Home > News and media > Publications > Publications archive > 2006 > Capitals of Capital: a history of international financial centres, 1780-2005


Capitals of Capital: a history of international financial centres, 1780-2005

Page Contents >

Youseff Cassis|
Cambridge University Press (October 2006)

International finance centres have come to represent a major economic stake. Yet no historical study has been devoted to them. Professor Cassis, a leading financial historian, attempts to fill this gap by providing a comparative history of the most important centres that constitute the capitals of capital - New York, London, Frankfurt, Paris, Zurich, Amsterdam, Tokyo, Hong Kong, Singapore - from the beginning of the industrial age up to the present.

The book has been conceived as a reflection of the dynamics of the rise and decline of international financial centres, setting them in their economic, political, social and cultural context. While rooted in a strong and lively historical narrative, it draws on the concepts of financial economics in its analysis of events. It should widely appeal to business and finance professionals as well as scholars and students in financial and economic history.


'In Capitals of Capital Youssef Cassis vividly explains and compares the roles of major international financial centres in creating and sustaining our current global economy. The great centres - London, New York, Paris, Amsterdam, Berlin and Frankfurt, Tokyo, and others - rise, decline, and rejuvenate. They compete and cooperate to pool the world's financial resources and distribute them to finance trade and investment within and among nations. Institutions and personalities of course did the work, and Cassis gives the great banks and bankers, markets, and stock exchanges due attention. The book brilliantly demonstrates that much of modern history can be brought into focus through the lens of international financial centre development.'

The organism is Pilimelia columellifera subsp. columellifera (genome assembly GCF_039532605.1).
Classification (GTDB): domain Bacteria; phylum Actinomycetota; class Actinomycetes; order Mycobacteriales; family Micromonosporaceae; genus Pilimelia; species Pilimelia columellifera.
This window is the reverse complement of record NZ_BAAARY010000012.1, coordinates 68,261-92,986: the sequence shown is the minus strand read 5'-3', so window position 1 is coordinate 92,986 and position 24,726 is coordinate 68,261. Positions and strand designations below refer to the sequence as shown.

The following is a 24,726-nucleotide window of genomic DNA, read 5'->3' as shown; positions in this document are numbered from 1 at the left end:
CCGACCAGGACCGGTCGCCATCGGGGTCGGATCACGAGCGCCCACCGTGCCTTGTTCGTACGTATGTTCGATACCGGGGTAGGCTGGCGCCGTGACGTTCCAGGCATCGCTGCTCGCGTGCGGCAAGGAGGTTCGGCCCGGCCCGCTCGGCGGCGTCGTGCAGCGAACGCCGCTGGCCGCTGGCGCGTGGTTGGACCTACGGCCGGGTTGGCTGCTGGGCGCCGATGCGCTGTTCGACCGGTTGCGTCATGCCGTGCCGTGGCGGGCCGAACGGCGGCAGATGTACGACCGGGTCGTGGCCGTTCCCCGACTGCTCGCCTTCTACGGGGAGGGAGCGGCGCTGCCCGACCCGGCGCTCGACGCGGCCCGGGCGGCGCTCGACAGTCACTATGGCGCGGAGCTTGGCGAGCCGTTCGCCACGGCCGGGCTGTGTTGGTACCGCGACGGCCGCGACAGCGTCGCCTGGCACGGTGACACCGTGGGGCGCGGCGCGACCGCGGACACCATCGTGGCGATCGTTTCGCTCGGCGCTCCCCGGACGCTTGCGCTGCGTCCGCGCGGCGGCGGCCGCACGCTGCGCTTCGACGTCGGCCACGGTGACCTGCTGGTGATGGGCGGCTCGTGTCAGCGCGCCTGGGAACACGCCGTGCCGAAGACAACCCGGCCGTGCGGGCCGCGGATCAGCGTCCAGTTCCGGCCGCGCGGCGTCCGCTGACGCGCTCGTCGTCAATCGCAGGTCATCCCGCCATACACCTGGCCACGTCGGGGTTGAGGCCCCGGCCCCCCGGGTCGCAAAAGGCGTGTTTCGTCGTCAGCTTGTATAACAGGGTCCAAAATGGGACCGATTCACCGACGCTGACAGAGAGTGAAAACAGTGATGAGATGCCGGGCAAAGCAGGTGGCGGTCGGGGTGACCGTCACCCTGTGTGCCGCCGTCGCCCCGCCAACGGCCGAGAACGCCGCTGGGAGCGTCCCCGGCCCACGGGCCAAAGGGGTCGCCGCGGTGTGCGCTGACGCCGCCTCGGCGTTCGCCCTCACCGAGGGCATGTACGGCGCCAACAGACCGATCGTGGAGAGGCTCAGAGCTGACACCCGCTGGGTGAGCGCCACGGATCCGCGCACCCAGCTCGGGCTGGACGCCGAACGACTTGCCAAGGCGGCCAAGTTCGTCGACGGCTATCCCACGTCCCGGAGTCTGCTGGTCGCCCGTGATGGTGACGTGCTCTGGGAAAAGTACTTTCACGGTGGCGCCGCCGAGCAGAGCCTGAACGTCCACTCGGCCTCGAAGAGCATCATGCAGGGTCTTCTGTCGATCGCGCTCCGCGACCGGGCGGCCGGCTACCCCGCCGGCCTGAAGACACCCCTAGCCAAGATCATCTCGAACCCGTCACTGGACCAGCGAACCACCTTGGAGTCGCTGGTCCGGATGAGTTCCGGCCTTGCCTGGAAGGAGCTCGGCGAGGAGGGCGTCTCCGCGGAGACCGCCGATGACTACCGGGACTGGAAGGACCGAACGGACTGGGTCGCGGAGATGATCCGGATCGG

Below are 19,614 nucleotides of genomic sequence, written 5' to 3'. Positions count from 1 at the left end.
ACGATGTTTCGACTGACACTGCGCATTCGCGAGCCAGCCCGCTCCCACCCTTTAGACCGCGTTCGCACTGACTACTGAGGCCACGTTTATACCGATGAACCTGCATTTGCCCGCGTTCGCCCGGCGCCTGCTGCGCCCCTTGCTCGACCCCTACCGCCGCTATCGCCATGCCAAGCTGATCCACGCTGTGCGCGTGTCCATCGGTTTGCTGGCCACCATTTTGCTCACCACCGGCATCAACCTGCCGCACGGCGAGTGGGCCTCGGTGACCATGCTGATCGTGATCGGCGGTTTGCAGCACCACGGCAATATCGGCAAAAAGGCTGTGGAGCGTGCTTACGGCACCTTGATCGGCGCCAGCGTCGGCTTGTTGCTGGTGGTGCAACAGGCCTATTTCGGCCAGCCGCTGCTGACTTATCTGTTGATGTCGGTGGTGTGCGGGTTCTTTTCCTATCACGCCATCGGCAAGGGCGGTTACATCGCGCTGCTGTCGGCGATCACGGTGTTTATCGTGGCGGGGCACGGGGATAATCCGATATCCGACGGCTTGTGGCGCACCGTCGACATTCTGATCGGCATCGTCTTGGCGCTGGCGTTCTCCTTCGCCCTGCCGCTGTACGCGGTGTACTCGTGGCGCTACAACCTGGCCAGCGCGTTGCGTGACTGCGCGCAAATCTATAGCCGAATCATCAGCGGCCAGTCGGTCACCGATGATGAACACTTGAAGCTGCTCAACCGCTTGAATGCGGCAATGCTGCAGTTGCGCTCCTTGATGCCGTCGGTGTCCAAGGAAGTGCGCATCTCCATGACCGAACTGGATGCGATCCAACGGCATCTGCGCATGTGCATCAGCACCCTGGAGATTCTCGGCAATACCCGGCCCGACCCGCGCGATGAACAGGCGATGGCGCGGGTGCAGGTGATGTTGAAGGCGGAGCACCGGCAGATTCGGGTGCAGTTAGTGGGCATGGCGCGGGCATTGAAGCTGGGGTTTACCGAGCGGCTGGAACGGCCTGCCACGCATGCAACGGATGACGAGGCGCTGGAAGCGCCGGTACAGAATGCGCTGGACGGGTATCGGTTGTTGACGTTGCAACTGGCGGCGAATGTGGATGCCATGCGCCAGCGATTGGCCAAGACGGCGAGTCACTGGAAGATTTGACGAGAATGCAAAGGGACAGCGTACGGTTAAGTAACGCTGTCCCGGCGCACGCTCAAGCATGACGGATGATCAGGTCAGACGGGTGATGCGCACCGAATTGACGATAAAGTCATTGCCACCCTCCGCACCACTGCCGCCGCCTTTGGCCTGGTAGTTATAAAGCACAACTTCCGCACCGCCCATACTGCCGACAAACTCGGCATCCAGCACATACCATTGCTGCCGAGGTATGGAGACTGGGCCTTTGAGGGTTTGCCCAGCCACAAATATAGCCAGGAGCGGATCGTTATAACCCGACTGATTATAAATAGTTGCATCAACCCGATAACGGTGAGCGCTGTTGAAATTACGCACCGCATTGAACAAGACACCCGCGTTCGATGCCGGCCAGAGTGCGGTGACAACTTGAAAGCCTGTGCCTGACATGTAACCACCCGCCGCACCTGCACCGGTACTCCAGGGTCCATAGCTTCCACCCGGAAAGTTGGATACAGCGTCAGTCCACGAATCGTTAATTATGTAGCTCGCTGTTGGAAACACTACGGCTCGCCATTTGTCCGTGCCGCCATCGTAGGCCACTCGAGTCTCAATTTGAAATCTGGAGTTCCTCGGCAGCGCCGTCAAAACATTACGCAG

Richard Sylla, Stern School of Business

'A dizzying and masterful narrative of the ever-changing fate of financial centres. Combining big trends and small but exciting details, Youssef Cassis connects the dots from the decline of Amsterdam in the late 18th century to globalization in the early 21st century. How did Hong Kong and Singapore emerge as world-class financial centres? Why did Berlin dislodge Frankfurt as Germany's top financial spot in the 1870s? All of that, and much, much more is explained in detail in this book that economists, historians and just about everyone interested in international finance will enjoy reading.'
Charles Wyplosz, Graduate Institute of International Studies, Geneva

'Youssef Cassis has presented a masterful historical profile of international financial centers. The book is a triumph.'
Mira Wilkins, Florida International University

'Capitals of Capital is the landmark achievement of a renowned comparative historian. Although the main individual international financial centres have had their histories written, there has long been a need for an authoritative, comprehensive overview of the fluctuating and often entwined fortunes of the rival centres. Youssef Cassis not only dispassionately tells that story over the last two and a quarter centuries, but also gives us much to ponder about the future as we move ever further into a post-industrial age.'
David Kynaston, author of The City of London

Purchase this book from the publisher|